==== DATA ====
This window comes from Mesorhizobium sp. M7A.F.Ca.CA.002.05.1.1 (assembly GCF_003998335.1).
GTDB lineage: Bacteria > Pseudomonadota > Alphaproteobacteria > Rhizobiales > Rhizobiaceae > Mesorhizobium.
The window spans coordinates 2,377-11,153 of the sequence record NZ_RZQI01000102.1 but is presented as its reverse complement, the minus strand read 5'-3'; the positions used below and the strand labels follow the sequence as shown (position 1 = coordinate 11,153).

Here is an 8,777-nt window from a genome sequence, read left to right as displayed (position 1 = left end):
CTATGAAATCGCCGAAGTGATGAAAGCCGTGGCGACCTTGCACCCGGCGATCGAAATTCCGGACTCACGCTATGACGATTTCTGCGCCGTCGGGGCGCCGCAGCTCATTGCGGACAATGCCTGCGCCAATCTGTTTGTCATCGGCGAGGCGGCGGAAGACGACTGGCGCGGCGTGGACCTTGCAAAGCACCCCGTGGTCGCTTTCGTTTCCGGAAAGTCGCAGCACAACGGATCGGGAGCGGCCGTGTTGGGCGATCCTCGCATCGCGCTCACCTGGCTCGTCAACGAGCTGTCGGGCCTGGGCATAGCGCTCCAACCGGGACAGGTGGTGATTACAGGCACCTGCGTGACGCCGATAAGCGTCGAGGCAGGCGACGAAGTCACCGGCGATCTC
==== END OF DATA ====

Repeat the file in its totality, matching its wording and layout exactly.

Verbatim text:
This window comes from Mesorhizobium sp. M7A.F.Ca.CA.002.05.1.1 (assembly GCF_003998335.1).
GTDB lineage: Bacteria > Pseudomonadota > Alphaproteobacteria > Rhizobiales > Rhizobiaceae > Mesorhizobium.
The window spans coordinates 2,377-11,153 of the sequence record NZ_RZQI01000102.1 but is presented as its reverse complement, the minus strand read 5'-3'; the positions used below and the strand labels follow the sequence as shown (position 1 = coordinate 11,153).

Here is an 8,777-nt window from a genome sequence, read left to right as displayed (position 1 = left end):
CTATGAAATCGCCGAAGTGATGAAAGCCGTGGCGACCTTGCACCCGGCGATCGAAATTCCGGACTCACGCTATGACGATTTCTGCGCCGTCGGGGCGCCGCAGCTCATTGCGGACAATGCCTGCGCCAATCTGTTTGTCATCGGCGAGGCGGCGGAAGACGACTGGCGCGGCGTGGACCTTGCAAAGCACCCCGTGGTCGCTTTCGTTTCCGGAAAGTCGCAGCACAACGGATCGGGAGCGGCCGTGTTGGGCGATCCTCGCATCGCGCTCACCTGGCTCGTCAACGAGCTGTCGGGCCTGGGCATAGCGCTCCAACCGGGACAGGTGGTGATTACAGGCACCTGCGTGACGCCGATAAGCGTCGAGGCAGGCGACGAAGTCACCGGCGATCTC